According to Velu, the app can be adapted for different languages or other types of health information that families may need.

The findings were presented at the “International Family Planning Conference” in Nusa Dua, Indonesia on Thursday.(IANS)

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India successfully test fires n-capable Agni-V ballistic missile

The missile was earlier tested successfully in 2012, 2013, 2015 and 2016.

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Nirbhay
The Defence Research and Development Organisation (DRDO) sources said the Nirbhay missile test was "successful".(Representative image) VOA
  • India successfully tests the Agni-V ballistic missile on Thursday
  • This was the fifth test that missile underwent
  • With this success India is now in ranks with US, UK, China and Russia

India on Thursday successfully test fired its indigenously developed intercontinental surface-to-surface nuclear-capable ballistic missile Agni-V — the most potent and with the longest range in the Agni series – that can reach targets as far as Beijing.

The test took place at the Abdul Kalam Island facility off the Odisha coast. Defence Minister Nirmala Sitharaman tweeted about its success, congratulating its makers DRDO, the armed forces and the defence industry.

You may also like : Ballistic missile Agni-IV test fired as part of user trial

India has many high tech and powerful missiles to its name. Wikimedia Commons
India has many high tech and powerful missiles to its name. Wikimedia Commons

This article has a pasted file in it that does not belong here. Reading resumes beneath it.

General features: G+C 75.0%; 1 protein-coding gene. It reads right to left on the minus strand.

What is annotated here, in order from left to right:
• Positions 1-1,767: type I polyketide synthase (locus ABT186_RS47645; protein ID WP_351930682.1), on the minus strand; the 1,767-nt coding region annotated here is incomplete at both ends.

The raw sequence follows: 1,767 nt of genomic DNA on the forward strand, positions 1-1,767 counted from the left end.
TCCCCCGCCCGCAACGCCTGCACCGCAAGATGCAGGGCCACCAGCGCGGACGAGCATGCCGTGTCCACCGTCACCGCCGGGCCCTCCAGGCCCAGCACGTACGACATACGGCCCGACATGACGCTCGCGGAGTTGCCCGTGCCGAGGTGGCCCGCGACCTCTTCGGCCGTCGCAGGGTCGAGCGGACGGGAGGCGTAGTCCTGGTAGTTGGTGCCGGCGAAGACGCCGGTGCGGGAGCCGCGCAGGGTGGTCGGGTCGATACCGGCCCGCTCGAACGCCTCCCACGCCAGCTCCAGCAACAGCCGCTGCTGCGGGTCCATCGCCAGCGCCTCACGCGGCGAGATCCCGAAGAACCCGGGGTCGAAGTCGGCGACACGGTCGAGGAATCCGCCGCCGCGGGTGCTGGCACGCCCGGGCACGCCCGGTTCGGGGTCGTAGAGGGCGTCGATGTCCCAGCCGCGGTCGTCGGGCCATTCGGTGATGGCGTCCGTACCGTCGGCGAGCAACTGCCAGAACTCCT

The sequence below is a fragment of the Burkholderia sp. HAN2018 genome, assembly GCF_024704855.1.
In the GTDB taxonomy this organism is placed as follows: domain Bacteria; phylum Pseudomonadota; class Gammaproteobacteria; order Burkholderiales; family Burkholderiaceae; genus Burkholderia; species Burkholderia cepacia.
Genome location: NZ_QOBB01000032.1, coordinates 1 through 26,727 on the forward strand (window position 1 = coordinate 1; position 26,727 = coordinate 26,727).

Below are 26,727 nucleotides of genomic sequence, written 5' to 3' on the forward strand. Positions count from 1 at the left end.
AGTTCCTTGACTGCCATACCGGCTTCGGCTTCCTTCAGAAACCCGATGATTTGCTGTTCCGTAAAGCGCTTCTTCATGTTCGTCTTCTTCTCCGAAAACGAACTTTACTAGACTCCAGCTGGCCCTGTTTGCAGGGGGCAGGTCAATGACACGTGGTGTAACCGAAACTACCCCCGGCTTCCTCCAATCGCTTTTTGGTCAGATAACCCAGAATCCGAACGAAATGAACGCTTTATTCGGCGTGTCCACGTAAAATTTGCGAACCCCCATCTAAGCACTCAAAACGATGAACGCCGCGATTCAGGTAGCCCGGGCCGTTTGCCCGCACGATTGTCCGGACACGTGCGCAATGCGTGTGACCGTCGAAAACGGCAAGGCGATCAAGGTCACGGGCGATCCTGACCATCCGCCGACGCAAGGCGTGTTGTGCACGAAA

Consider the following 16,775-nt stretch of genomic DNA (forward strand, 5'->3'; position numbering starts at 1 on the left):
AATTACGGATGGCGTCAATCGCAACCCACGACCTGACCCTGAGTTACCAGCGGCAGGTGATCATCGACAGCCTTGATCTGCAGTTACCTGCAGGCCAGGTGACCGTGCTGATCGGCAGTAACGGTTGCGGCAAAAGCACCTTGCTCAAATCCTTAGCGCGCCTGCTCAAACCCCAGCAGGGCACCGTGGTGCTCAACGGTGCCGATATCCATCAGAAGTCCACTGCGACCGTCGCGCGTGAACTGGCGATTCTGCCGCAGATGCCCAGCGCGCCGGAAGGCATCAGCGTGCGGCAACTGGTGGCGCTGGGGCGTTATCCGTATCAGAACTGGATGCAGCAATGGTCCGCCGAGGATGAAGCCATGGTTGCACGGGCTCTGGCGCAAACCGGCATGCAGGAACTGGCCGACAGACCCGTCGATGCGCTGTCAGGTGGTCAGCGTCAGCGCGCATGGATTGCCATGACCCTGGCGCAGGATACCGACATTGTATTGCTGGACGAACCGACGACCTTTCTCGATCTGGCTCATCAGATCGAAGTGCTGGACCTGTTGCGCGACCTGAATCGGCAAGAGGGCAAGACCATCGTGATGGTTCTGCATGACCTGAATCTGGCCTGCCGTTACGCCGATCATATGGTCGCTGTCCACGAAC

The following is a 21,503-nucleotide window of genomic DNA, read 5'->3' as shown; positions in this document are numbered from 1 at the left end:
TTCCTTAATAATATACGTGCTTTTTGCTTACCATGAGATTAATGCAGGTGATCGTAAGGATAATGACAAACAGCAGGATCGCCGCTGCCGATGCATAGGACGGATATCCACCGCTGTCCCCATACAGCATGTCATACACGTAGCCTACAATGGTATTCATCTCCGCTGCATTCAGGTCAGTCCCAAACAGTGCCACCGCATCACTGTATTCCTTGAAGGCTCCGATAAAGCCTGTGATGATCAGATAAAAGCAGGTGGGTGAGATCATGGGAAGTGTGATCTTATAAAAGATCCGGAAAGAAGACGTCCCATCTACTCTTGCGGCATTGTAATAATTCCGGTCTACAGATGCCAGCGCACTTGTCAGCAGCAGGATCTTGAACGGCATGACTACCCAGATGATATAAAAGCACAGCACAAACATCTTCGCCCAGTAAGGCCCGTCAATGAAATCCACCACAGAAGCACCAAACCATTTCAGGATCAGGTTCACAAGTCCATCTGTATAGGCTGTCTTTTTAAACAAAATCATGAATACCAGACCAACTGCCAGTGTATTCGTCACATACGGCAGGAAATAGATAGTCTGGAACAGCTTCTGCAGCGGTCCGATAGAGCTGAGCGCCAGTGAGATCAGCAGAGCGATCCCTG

She said the successful test of the 5,000-km-range missile that can carry a one-tonne warhead, was “a major boost to the defence capabilities of our country”.

“The Made in India canistered missile, having three stages of propulsion, was successfully test fired,” she tweeted.

Developed by the Defence Research and Development Organisation (DRDO), the Agni-V is the most advanced version of the Agni series, part of the Integrated Guided Missile Development Programme that started in the 1960s.

The missile was earlier tested successfully in 2012, 2013, 2015 and 2016.

This was the fifth test of the missile and likely to be its first user trial, though there was no official word on it.

India is developing new technologies everyday to strengthen its defence.
India is developing new technologies everyday to strengthen its defence.

Thursday’s test brings the missile closer to its induction in the tri-service Strategic Forces Command.

The missile has a much longer shelf life, with its container being made of special steel that absorbs the blast of the takeoff.

In the canisterised launch, a gas generator inside ejects the missile up to a height of about 30 metres. A motor is then ignited to fire the missile.

Also Read : Nikki Haley says North Korea Could Face Stronger Sanctions due to its 7th Missile test in 2017 .

With this missile, India joins the super-exclusive club of ICBM (missiles with a range of over 5,000-5,500 km) capable countries of the US, Russia, the UK, France and China. IANS